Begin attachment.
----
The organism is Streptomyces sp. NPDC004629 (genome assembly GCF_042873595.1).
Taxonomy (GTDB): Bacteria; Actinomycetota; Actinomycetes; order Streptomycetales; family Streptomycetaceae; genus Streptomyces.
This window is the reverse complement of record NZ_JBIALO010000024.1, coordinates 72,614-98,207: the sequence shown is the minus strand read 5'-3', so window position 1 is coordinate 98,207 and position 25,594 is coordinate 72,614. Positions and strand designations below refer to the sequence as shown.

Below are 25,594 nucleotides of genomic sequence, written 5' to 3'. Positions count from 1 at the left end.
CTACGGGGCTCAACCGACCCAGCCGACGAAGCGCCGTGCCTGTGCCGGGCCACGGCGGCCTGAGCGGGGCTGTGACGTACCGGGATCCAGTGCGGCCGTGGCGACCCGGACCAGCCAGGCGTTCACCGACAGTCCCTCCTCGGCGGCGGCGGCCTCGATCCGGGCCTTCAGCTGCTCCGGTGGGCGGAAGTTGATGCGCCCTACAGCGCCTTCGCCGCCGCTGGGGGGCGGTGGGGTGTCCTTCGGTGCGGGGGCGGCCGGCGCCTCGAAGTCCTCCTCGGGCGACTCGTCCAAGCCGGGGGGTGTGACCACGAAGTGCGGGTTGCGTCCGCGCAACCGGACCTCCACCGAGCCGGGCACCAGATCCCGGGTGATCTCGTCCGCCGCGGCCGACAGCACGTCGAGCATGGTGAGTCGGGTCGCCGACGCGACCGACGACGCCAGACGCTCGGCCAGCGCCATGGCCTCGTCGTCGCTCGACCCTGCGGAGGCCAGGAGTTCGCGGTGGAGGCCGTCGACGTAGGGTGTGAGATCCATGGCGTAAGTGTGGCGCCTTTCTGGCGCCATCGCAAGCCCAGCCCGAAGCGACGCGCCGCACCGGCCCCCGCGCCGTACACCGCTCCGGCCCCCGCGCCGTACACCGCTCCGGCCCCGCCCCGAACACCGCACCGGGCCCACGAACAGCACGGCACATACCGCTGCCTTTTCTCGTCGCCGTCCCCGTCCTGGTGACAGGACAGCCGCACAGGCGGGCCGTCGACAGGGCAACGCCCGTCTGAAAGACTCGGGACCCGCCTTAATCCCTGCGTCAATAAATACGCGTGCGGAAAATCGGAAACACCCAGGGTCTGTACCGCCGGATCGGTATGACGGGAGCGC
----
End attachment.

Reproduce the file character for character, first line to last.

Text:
The organism is Streptomyces sp. NPDC004629 (genome assembly GCF_042873595.1).
Taxonomy (GTDB): Bacteria; Actinomycetota; Actinomycetes; order Streptomycetales; family Streptomycetaceae; genus Streptomyces.
This window is the reverse complement of record NZ_JBIALO010000024.1, coordinates 72,614-98,207: the sequence shown is the minus strand read 5'-3', so window position 1 is coordinate 98,207 and position 25,594 is coordinate 72,614. Positions and strand designations below refer to the sequence as shown.

Below are 25,594 nucleotides of genomic sequence, written 5' to 3'. Positions count from 1 at the left end.
CTACGGGGCTCAACCGACCCAGCCGACGAAGCGCCGTGCCTGTGCCGGGCCACGGCGGCCTGAGCGGGGCTGTGACGTACCGGGATCCAGTGCGGCCGTGGCGACCCGGACCAGCCAGGCGTTCACCGACAGTCCCTCCTCGGCGGCGGCGGCCTCGATCCGGGCCTTCAGCTGCTCCGGTGGGCGGAAGTTGATGCGCCCTACAGCGCCTTCGCCGCCGCTGGGGGGCGGTGGGGTGTCCTTCGGTGCGGGGGCGGCCGGCGCCTCGAAGTCCTCCTCGGGCGACTCGTCCAAGCCGGGGGGTGTGACCACGAAGTGCGGGTTGCGTCCGCGCAACCGGACCTCCACCGAGCCGGGCACCAGATCCCGGGTGATCTCGTCCGCCGCGGCCGACAGCACGTCGAGCATGGTGAGTCGGGTCGCCGACGCGACCGACGACGCCAGACGCTCGGCCAGCGCCATGGCCTCGTCGTCGCTCGACCCTGCGGAGGCCAGGAGTTCGCGGTGGAGGCCGTCGACGTAGGGTGTGAGATCCATGGCGTAAGTGTGGCGCCTTTCTGGCGCCATCGCAAGCCCAGCCCGAAGCGACGCGCCGCACCGGCCCCCGCGCCGTACACCGCTCCGGCCCCCGCGCCGTACACCGCTCCGGCCCCGCCCCGAACACCGCACCGGGCCCACGAACAGCACGGCACATACCGCTGCCTTTTCTCGTCGCCGTCCCCGTCCTGGTGACAGGACAGCCGCACAGGCGGGCCGTCGACAGGGCAACGCCCGTCTGAAAGACTCGGGACCCGCCTTAATCCCTGCGTCAATAAATACGCGTGCGGAAAATCGGAAACACCCAGGGTCTGTACCGCCGGATCGGTATGACGGGAGCGC